There was a terrible helicopter accident on Thursday 21 March 2013 at Bulli Tops, just south of Sydney. The four people who lost their lives were John Dunlop, 66, Tony Farmer, 68, Gerry Haddad, 71 and Don Price, 67. I knew them all and had a special friendship with Don. I write this post to honour their memory.
I worked for CSIRO Australia, the national applied research laboratory, for nearly 25 years in two stints. In the 1980s, I was located at the National Measurement Laboratory in suburban Lindfield in Sydney and it was there that I got to know the four, all of them physicists on site. I eventually moved to another CSIRO site in 1992 and we drifted apart somewhat, although we continued to catch up occasionally. By 2013, all four had recently retired after distinguished careers. All leave behind loving wives, partners and families, to whom I send heartfelt condolences.
I shared many things in common with all four, especially our love for science and how it should be applied to make the world a better place.
During the 1980s I was an enthusiastic distance runner, as was Don, and we trained together almost every lunchtime for about six years. John was another member of the regular running group. With Tony and Don I shared a passion for squash, a popular game at the time, and we played friendly matches together on many occasions. With Gerry I shared participation in a CSIRO Research Leadership course and I recall many animated discussions (furious agreement really!) on any number of topics.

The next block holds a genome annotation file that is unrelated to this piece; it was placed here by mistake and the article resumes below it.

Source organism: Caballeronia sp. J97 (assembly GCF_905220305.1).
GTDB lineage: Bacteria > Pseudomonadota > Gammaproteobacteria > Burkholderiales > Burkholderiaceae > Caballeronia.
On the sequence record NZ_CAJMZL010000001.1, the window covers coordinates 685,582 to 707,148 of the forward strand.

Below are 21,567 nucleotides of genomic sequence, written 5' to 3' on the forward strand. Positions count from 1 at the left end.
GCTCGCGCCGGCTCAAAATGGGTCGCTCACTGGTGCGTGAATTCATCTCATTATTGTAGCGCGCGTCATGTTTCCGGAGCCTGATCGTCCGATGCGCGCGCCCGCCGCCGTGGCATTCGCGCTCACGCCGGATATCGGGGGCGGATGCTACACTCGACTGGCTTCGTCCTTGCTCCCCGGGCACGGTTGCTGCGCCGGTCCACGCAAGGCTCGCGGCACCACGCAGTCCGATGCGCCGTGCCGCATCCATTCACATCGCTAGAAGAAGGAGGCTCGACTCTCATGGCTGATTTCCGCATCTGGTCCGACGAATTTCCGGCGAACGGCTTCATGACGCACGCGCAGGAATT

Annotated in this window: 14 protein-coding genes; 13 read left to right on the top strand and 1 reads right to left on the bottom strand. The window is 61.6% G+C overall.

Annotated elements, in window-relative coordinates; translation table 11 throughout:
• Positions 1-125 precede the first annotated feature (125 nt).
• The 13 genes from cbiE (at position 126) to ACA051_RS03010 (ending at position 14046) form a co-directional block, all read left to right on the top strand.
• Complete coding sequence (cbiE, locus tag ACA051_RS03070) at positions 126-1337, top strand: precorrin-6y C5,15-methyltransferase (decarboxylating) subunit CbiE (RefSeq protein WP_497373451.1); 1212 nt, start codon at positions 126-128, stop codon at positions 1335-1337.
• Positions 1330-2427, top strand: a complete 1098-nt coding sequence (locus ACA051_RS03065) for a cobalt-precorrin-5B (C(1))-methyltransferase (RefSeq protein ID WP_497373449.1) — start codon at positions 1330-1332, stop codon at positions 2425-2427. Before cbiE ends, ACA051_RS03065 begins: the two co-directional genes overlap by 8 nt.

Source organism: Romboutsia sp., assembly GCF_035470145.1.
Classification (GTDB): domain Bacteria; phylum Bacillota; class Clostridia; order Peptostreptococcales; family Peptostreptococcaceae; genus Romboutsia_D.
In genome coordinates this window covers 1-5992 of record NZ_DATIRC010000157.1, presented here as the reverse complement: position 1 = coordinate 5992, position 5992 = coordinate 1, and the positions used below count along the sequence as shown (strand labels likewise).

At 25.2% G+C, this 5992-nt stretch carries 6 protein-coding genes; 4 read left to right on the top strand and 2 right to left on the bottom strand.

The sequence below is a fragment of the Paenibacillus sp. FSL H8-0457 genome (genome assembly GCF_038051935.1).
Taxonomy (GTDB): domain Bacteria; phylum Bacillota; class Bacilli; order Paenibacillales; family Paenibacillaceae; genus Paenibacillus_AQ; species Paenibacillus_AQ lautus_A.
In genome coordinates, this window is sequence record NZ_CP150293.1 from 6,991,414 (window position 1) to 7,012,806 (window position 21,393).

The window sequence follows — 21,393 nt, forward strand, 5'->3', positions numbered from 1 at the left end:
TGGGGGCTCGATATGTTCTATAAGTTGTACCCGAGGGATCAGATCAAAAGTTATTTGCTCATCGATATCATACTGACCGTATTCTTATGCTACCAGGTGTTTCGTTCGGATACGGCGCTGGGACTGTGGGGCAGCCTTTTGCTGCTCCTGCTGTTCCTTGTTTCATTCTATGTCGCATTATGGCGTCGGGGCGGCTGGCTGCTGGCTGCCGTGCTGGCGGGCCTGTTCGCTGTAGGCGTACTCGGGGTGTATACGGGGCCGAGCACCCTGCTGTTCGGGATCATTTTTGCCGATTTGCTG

What do I miss especially about these friends?
Don’s considerable talents might not have been obvious to all at first because of his modesty, but he had a huge work ethic, a steely determination, an understated sense of humour and was absolutely reliable in all aspects of his life. In addition to his scientific achievements, he was an accomplished amateur sportsman, especially in squash and running where he completed many marathons and had a best time under 2 hours 40 minutes.
I remember John’s sharp intelligence and dry wit as we would dissect the latest CSIRO management disasters on our lunchtime runs, Tony’s friendly greetings in the interminable corridors of the National Measurement Laboratory, and Gerry’s desire, eventually fulfilled, for a senior management role in CSIRO. All were dedicated professionals, the sort of admirable colleagues you knew you could rely on through the ups and downs of a career in a government research organisation.
So, I’m grieving for all four. The happy memories I have are a comfort to me, but the coming week will be a tough one for everyone who knew them, with multiple funerals to attend.
I especially extend my deepest sympathies to the loved ones all four have left behind. Their loss is great.